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Tulane 1L Complains About Admission of Convicted Murderer

By Stephanie Rabiner, Esq. | Last updated on

Bruce Reilly is a Tulane 1L. A scholarship recipient. And a convicted murderer.

Though he expected his classmates to learn about his criminal history, he had hoped that they would be more understanding, and ask questions before judging him on his past.

That came to an end earlier this week when another law student chose instead to out him, The Times-Picayune reports. The complaint unleashed concerns about campus safety, the admissions process, and strangely, whether Reilly will ever be admitted to the bar.

Bruce Reilly spent 12 years in prison and has completed five years of probation. The murder occurred nearly 20 years ago.

While behind bars, The Times-Picayune reports that Reilly acted as a jailhouse lawyer, and since being released almost six years ago, has dedicated his life to working on behalf of prisoners, trying to raise awareness of the abuses they often face.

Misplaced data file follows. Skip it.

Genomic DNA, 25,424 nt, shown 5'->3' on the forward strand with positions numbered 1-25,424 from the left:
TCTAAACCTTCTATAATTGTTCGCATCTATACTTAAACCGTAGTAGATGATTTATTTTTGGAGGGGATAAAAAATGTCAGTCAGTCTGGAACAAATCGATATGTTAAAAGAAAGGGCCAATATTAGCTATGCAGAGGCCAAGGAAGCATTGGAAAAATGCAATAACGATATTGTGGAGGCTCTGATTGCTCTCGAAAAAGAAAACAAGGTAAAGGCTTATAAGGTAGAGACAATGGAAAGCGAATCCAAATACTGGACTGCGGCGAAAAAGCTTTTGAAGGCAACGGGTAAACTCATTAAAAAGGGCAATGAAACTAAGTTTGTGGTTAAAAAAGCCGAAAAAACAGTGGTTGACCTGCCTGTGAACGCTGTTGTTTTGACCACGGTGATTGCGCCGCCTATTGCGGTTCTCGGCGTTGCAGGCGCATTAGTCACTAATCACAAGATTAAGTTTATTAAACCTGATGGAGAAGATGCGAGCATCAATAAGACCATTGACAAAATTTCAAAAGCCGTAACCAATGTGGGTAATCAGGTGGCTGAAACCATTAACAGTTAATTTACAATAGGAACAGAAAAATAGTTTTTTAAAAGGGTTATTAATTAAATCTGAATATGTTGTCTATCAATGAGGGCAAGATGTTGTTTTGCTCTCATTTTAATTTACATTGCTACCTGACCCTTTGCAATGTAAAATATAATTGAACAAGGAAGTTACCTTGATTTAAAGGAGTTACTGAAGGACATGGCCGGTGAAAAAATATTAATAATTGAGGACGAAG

It's understandable that his fellow 1Ls are slightly fearful, particularly in light of the stressful environment. But as they will soon learn, law school can cause anyone--even those never before convicted of murder--to fly off the handle.

Between the highlighters, alcohol, outlines and Type A personalities, law school can bring out the worst in people. Some people cripple under the psychological stress and implode. Others aim their aggression at classmates.

A convicted murderer may be more likely to fall into the second category, but so are a number of other students.

In addition to safety, the student who complained apparently questioned the intelligence of admitting a student who may never be able to sit for the bar.

Whether he is ever admitted to the bar (an issue which he seems fully aware of per his statements to the Times-Picayune), Bruce Reilly utilized his time in prison to rehabilitate himself, and has now forged a life as a contributing member of society with an aim to help an under served population.

Isn't that what we want for convicted felons? Isn't rehabilitation the end goal?

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